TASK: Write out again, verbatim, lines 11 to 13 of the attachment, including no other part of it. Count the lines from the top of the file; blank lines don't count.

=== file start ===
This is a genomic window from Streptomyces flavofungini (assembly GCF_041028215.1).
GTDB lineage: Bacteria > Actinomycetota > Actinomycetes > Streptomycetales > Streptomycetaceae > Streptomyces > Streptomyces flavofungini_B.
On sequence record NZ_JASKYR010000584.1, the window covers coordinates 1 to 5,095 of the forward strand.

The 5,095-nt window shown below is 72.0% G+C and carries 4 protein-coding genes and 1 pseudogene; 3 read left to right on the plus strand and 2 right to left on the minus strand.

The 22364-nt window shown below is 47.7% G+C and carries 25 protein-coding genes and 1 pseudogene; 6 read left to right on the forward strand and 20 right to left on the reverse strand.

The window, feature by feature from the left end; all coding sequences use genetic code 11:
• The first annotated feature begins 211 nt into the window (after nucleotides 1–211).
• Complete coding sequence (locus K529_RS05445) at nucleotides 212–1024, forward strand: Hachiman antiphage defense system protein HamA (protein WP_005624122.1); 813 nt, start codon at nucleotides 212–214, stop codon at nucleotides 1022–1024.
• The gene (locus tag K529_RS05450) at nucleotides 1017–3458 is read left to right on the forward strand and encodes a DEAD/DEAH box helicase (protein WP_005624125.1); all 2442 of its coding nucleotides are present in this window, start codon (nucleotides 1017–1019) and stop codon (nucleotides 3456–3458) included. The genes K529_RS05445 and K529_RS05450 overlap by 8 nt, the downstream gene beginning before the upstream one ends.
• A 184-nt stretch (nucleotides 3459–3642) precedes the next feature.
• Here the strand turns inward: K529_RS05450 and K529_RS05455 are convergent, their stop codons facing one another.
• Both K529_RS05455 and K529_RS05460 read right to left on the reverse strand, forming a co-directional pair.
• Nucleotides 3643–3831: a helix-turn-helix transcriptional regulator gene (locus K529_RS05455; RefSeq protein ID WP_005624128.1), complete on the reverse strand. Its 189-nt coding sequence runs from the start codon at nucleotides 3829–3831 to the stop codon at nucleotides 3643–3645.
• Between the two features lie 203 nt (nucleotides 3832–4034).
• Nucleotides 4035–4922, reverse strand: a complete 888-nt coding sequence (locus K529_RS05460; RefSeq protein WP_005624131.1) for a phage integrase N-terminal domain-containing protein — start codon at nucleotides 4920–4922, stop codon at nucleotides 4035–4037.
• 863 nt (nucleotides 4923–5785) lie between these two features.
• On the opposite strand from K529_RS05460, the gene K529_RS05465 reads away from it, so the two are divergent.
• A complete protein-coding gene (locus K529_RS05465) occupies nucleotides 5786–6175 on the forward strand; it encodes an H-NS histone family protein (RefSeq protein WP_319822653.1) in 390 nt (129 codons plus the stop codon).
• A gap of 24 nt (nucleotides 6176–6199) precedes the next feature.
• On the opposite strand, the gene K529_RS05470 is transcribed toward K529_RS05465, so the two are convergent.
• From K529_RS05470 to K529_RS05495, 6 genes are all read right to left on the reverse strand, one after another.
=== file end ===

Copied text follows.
• Here the strand turns inward: K529_RS05450 and K529_RS05455 are convergent, their stop codons facing one another.
• Both K529_RS05455 and K529_RS05460 read right to left on the reverse strand, forming a co-directional pair.
• Nucleotides 3643–3831: a helix-turn-helix transcriptional regulator gene (locus K529_RS05455; RefSeq protein ID WP_005624128.1), complete on the reverse strand. Its 189-nt coding sequence runs from the start codon at nucleotides 3829–3831 to the stop codon at nucleotides 3643–3645.